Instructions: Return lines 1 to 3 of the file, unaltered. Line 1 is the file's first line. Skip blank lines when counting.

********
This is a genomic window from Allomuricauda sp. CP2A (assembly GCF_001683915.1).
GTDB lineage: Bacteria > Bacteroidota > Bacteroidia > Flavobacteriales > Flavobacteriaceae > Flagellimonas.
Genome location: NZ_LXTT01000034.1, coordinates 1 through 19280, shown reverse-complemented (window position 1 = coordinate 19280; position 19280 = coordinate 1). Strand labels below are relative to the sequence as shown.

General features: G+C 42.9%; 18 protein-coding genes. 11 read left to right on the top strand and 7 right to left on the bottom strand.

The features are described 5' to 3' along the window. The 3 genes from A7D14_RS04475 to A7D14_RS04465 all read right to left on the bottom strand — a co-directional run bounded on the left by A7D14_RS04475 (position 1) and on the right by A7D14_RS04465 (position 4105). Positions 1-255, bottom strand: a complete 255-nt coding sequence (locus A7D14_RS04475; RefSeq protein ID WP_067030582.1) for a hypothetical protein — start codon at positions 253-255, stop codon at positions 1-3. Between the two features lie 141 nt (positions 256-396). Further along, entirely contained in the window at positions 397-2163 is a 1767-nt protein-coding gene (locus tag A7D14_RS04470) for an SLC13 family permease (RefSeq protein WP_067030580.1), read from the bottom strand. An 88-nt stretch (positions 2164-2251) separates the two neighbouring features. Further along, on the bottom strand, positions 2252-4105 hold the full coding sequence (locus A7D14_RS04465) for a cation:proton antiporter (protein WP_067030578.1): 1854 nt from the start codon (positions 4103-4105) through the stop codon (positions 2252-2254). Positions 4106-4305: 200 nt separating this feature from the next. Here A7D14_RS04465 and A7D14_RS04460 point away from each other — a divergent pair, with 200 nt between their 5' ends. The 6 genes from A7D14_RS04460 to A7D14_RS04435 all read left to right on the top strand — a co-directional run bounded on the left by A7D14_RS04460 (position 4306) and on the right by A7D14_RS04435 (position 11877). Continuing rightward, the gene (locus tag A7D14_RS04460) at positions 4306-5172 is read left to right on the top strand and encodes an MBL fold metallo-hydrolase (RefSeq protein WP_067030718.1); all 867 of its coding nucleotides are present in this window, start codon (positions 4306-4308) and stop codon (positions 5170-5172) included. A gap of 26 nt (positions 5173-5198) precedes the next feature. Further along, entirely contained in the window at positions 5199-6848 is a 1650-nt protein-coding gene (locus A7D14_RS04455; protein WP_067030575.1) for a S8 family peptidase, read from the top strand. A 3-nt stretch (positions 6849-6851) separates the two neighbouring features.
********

This is a genomic window from Allomuricauda sp. CP2A (assembly GCF_001683915.1).
GTDB lineage: Bacteria > Bacteroidota > Bacteroidia > Flavobacteriales > Flavobacteriaceae > Flagellimonas.
Genome location: NZ_LXTT01000034.1, coordinates 1 through 19280, shown reverse-complemented (window position 1 = coordinate 19280; position 19280 = coordinate 1). Strand labels below are relative to the sequence as shown.